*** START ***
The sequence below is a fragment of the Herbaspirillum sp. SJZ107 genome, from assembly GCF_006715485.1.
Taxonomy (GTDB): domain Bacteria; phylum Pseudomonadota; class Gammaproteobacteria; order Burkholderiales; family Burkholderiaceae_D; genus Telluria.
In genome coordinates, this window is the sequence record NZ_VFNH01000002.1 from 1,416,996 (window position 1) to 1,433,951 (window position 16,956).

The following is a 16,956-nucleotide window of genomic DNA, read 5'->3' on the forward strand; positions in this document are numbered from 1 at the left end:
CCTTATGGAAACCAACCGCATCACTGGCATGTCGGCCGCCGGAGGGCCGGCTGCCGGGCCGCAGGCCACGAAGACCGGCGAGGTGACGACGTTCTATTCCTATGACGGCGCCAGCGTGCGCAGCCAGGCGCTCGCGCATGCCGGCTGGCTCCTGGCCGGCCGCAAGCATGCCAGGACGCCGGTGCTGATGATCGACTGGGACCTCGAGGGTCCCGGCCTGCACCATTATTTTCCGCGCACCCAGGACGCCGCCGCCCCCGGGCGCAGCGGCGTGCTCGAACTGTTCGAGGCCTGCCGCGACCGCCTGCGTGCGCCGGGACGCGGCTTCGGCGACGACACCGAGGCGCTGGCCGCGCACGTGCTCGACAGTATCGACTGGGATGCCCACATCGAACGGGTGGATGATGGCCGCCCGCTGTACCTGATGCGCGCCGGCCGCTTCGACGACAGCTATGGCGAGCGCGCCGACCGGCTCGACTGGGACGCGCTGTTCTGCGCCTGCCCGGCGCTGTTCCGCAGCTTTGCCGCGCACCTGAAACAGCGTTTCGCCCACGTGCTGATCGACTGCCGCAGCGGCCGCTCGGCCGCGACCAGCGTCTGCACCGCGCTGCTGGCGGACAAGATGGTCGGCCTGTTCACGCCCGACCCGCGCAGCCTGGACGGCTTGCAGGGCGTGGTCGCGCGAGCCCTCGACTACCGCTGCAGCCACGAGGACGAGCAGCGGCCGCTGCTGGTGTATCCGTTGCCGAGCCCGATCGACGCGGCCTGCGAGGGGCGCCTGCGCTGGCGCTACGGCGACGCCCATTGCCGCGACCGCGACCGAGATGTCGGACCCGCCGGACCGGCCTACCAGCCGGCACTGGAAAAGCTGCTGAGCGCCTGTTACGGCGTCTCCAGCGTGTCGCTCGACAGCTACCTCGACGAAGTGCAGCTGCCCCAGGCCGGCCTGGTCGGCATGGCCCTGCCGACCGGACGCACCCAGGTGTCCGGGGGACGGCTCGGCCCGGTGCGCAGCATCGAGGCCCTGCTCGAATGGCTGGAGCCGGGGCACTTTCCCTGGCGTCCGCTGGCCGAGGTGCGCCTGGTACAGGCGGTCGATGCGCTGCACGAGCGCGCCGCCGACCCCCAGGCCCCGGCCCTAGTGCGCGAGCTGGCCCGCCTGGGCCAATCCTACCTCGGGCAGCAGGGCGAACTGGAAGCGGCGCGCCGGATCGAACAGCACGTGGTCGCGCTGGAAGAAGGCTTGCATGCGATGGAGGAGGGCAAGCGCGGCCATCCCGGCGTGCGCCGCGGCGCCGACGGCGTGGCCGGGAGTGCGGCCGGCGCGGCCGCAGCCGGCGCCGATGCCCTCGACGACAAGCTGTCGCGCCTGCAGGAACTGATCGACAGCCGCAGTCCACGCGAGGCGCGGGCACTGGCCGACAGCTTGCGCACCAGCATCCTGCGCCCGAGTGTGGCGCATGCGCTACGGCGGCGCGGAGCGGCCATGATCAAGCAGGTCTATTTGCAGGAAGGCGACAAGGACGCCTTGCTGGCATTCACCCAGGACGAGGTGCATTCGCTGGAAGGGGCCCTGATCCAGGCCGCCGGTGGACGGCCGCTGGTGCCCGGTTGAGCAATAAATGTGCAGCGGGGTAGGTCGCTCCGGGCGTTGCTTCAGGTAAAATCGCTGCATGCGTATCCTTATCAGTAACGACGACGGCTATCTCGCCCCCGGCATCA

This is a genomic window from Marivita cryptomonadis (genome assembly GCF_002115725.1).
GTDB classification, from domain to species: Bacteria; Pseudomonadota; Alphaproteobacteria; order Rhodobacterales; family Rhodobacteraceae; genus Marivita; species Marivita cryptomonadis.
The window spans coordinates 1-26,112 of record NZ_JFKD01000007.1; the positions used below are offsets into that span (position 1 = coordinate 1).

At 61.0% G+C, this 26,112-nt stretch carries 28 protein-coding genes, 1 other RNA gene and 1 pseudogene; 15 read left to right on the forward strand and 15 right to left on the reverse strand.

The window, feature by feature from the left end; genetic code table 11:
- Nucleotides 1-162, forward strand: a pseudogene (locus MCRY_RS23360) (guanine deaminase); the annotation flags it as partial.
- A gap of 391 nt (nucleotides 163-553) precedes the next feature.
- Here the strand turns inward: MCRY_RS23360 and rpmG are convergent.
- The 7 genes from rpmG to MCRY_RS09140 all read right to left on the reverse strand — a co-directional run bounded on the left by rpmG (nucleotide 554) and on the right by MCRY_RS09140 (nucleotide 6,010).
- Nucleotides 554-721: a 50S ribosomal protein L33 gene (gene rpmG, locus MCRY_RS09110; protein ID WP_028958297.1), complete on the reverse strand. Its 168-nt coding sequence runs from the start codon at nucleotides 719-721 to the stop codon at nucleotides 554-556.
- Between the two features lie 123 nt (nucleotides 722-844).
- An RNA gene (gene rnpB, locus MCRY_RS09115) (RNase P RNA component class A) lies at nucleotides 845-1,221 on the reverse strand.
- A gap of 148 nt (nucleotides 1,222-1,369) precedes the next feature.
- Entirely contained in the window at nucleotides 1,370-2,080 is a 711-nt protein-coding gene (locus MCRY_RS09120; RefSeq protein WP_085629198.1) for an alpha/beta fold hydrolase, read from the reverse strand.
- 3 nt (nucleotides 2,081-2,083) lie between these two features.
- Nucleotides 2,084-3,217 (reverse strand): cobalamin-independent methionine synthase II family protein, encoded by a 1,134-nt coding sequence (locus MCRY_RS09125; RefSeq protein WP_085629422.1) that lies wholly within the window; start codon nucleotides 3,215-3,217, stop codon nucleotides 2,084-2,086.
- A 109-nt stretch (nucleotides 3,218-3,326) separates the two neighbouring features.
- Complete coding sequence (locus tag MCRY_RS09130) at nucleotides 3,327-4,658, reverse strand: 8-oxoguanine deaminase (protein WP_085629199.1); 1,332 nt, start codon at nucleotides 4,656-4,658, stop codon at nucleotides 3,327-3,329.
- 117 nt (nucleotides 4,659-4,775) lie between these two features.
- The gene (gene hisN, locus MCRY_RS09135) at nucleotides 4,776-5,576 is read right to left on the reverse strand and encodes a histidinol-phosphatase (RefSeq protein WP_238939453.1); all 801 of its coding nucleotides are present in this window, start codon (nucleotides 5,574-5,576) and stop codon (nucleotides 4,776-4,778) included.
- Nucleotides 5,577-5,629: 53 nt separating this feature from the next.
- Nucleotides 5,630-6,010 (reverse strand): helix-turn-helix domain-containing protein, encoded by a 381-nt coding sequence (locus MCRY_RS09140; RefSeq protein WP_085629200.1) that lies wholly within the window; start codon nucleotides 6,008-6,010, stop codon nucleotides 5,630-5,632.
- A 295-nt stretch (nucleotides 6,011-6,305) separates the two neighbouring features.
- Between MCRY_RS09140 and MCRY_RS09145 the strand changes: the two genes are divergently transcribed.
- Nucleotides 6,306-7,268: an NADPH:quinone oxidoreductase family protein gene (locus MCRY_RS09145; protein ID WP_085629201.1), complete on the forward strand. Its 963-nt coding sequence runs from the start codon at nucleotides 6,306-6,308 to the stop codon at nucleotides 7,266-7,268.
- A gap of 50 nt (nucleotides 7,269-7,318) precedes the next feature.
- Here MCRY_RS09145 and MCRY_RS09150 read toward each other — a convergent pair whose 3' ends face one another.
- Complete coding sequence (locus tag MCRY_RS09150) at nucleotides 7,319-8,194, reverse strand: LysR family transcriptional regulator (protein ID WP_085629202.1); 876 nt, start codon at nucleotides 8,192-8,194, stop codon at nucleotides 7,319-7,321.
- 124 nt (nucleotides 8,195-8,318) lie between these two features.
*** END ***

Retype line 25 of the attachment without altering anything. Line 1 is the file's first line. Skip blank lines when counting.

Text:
- The gene (gene hisN, locus MCRY_RS09135) at nucleotides 4,776-5,576 is read right to left on the reverse strand and encodes a histidinol-phosphatase (RefSeq protein WP_238939453.1); all 801 of its coding nucleotides are present in this window, start codon (nucleotides 5,574-5,576) and stop codon (nucleotides 4,776-4,778) included.